The government is right to proceed carefully with digital currencies, but excessive tax disincentives could be ruinous
The Finance Ministry appears to have adopted a highly conservative approach on a new form of fund mobilisation in the digital age as it prepares to impose two taxes totalling 22 percentage points on Initial Coin Offerings (ICOs). The Revenue Code has been amended to cover digital assets, including tokens used in the ICO process, so that all transactions will be subject to the current 7 per cent value-added tax (VAT). In addition, the Revenue Department will levy a 15 per cent withholding income tax on earnings from ICOs.
The message is clear. The Finance Ministry does not want to encourage this kind of financial activity, but rather prefers to support the traditional securities industry as far as fund mobilisation is concerned.
All parties involved in ICOs, as well as exchanges for digital assets, are required to be registered with the financial authorities within six months of the new regulations becoming effective. Exchange representatives will be tasked with collecting the withholding tax on earnings for the Revenue Department.
Jmart, a listed Thai company, recently became the first to issue digital tokens. They were worth a combined Bt660 million and were all purchased by investors, prompting authorities to speed up the issuance of rules to regulate the new form of fund mobilisation. Jmart said it would use the fund to invest in a digital lending platform and would comply with new regulations issued by authorities.
The Finance Ministry seems worried that there will be a large number of firms, listed or unlisted, turning to ICOs as a new form of fund mobilisation. The ministry is also concerned about the risks associated with ICOs, especially among small-scale and ill-informed investors, as well as the potential use of digital assets as a means of money-laundering and other illegal activities.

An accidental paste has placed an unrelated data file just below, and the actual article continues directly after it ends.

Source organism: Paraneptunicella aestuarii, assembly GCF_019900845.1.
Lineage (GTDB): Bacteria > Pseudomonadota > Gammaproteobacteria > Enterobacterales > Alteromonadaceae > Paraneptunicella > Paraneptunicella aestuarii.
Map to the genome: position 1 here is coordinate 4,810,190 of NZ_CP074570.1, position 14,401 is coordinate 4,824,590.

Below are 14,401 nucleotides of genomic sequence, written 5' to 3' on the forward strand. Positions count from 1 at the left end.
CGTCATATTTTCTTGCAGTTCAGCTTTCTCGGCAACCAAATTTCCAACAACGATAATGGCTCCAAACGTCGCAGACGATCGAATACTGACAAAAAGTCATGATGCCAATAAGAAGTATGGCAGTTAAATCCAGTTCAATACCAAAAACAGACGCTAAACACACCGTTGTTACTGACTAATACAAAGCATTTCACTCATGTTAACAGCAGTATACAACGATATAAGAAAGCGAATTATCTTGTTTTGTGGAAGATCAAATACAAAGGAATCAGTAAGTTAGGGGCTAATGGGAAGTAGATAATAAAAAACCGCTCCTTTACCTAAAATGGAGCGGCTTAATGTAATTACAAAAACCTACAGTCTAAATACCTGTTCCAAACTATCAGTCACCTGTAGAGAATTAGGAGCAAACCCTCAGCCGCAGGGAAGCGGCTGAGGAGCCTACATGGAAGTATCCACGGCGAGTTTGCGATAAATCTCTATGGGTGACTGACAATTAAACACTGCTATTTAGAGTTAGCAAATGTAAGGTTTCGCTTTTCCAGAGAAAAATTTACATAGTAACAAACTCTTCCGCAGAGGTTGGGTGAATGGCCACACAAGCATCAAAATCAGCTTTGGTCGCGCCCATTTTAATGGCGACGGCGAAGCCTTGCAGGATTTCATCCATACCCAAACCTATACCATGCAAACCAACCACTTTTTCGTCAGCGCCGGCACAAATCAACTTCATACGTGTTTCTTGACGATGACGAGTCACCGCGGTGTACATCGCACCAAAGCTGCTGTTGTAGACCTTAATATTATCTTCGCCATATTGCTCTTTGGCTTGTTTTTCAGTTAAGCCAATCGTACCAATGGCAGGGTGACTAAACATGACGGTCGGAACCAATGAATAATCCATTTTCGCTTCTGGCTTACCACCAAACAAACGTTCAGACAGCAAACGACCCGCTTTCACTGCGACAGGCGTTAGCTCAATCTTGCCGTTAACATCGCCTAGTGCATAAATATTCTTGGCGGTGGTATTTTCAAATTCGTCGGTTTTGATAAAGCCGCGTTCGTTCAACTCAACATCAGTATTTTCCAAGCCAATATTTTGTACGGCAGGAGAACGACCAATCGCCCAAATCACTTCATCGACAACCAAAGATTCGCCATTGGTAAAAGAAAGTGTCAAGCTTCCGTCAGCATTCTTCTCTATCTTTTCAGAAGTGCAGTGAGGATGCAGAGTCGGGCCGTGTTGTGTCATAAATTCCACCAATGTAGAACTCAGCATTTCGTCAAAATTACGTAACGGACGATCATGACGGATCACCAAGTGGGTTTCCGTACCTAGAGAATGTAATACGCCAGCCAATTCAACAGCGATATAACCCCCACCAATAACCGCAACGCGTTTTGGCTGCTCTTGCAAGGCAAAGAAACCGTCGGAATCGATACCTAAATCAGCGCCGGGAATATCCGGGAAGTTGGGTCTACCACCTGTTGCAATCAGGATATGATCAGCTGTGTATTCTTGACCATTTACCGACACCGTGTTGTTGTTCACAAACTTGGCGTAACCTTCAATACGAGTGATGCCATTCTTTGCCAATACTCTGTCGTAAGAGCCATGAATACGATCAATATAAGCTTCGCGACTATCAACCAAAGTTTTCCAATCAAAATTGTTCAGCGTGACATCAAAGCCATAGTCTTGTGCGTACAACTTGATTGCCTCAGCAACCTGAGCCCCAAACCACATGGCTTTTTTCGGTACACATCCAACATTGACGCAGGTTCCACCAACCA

It’s already been decided that the Securities and Exchange Commission (SEC) will be chiefly responsible for regulating ICOs covering both utility tokens and securities, while those acting as underwriters, dealers as well as exchanges are required to apply for licences.
Digital assets have become controversial since the roller-coaster price swings of bitcoins and other digital units, but what’s more important is the blockchain technology that underlies these digital assets. Blockchain, a distributed and decentralised ledger system, holds tremendous potential for Thailand and other countries to go fully digital in coming years, because it will likely evolve in a series of stages to transform the analogue economy and society itself.
According to Futurethinkers.org, the blockchain will disrupt at least 19 industries around the globe. It will make businesses, government and other activities more decentralised, transparent, democratic and efficient, the website says. Among the sectors that will benefit from blockchain are banking and payments; supply chain management; research, consulting, forecasting; networking and the Internet of Things; insurance; private transport and ride-sharing; online data storage; voting; government; healthcare; energy management; online music; retail; and real estate.
Therefore, it is imperative for the government to strike a well-balanced policy on new technology, especially blockchain, which promises to make many aspects of society, business and government better.
Resorting to an excessive tax disincentive for ICOs, for which blockchain is the underlying technology – albeit with the intention of preventing its potentially adverse consequences on ill-informed small-scale investors or preventing money-laundering and other illegal activities – would be detrimental to the country in the long run.